The key point here was that those convicted of crimes were not protected by this statute, and since 1865, prisons have capitalized on this loophole. Jim Crow laws made incarceration through debt peonage a common practice, according to Douglas A. Blackmonâ€™s 2008 book, Slavery By Another Name: The Re-Enslavement of Black Americans from the Civil War to World War II. Black Americans could face outrageous charges for purported loitering, refusing to give their earnings to white landowners, or simply walking down the street without the permission of a white person.
Itâ€™s a continuation of the message women are constantly receiving from the sports world: You donâ€™t belong here; this space is not for you. Weâ€™re constantly being reminded that we donâ€™t matter.
Hiring Bryant also doesnâ€™t reflect well on ESPN as they face a sexual harassment and sex discrimination lawsuit from former employee Adrienne Lawrence. Last fall, ESPN came under fire for their show with Barstool Sports, a website known for its toxicity toward marginalized communities and the propensity for its fans and founder to troll and harass women online. They canceled the show, Barstool Van Talk, after just one episode, saying, they â€œerred in assuming [they] could distance [their] efforts from the Barstool site and its content.â€�
At the time, I wrote that ESPN needed to decide who they want to be: â€œCommitment to gender equality in the sports media world has to go beyond simply putting women in front of and behind the camera, but putting them in the rooms where executive decisions are made as well. Itâ€™s hard to imagine that any women were involved in the behind-the-scenes decision-making about the Barstool partnership.â€� And that was before the Boston Globe published an investigation into the companyâ€™s culture of misogyny, harassment, and discrimination in December 2017. Several former employees said they faced inappropriate advances from male co-workers, were retaliated against when they brought their concerns to HR, and were forced to hide their pregnancies out of fear that their careers would take a hit.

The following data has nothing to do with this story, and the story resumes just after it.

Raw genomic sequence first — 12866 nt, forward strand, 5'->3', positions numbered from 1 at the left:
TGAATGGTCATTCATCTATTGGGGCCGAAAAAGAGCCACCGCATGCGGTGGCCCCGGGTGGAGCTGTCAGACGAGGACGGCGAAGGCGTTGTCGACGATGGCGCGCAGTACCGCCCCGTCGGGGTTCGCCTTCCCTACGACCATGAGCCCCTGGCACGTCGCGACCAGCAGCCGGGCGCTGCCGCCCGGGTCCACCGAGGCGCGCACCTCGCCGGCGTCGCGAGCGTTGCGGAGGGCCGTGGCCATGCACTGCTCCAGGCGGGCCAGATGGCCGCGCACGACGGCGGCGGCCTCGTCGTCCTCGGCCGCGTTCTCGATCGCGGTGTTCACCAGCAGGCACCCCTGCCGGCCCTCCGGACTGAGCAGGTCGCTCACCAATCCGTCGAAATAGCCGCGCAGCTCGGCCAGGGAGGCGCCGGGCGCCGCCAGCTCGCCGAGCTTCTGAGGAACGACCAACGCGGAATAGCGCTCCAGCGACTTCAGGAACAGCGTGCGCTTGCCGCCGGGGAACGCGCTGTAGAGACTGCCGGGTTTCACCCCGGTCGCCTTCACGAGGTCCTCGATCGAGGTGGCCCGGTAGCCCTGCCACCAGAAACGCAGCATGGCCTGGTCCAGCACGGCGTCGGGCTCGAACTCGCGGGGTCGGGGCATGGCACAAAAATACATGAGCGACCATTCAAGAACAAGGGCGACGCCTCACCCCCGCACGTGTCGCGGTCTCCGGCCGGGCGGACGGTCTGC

In the face of all of these highly publicized incidents, why would the leading sports network take a chance on a show with Bryant? It willfully disregards the #MeToo movement. In a series of tweets this week, #MeTooâ€™s founder Tarana Burke said the movementâ€™s goal is â€œsupporting survivors by providing resources for healing and action.â€� She continued, â€œIf in the course of that process a perpetrator is held accountable for their actionsâ€�â€”something Bryant has managed to escape over the course of his careerâ€”â€œso be it. But our goal is not to â€˜take downâ€™ individuals itâ€™s to dismantle systems that give them cover.â€� (ESPN declined to comment when I asked them if Bryantâ€™s history of alleged rape was taken into consideration when the show was greenlit).
I still think that only a room filled mostly with men could miss the offensive message that broadcasting this show would send, particularly to women and survivors of sexual violence. Itâ€™s a continuation of the message women are constantly receiving from the sports world: You donâ€™t belong here; this space is not for you. Weâ€™re constantly being reminded that we donâ€™t matter, whether itâ€™s the New York Yankees General Manager and the Arizona Cardinals President openly supporting President Trumpâ€™s anti-choice SCOTUS nominee or a bidding war over a player who has committed horrific acts of abuse against his girlfriend or the NFL suspending serial sexual assaulter Jameis Winston less than the league-mandated minimum for violating their â€œpersonal conduct policy.â€�
At least one athlete has lost a broadcasting job on major networks since #MeToo began: Baseball legend Pete Rose was fired from Fox Sports after allegations of statutory rape from his playing days in the 1970s surfaced. Like Bryant, his alleged misdeeds occurred in the distant past, but perhaps the difference between the two was the fact that the allegations against Rose werenâ€™t made public until last fall. Meanwhile, Steve Lyons is still broadcasting Boston Red Sox pre- and post-game coverage for New England Sports Network despite a domestic battery charge last season (the charges were ultimately dropped).
But the lack of outrage Iâ€™ve seen on social media or in print over Bryantâ€™s show and new life as a family-friendly entertainment mogul means that perhaps ESPN knew exactly what they were doing when they picked up Detail. Maybe they knew that no one would noticeâ€”or no one would careâ€”about a highly celebrated, accused rapist getting another career opportunity. Maybe they were banking on the fact that the sports world has never really cared about violence against womenâ€”something that is only further cemented by glowing profiles like the one Sports Illustrated ran and Bryantâ€™s continuing platform.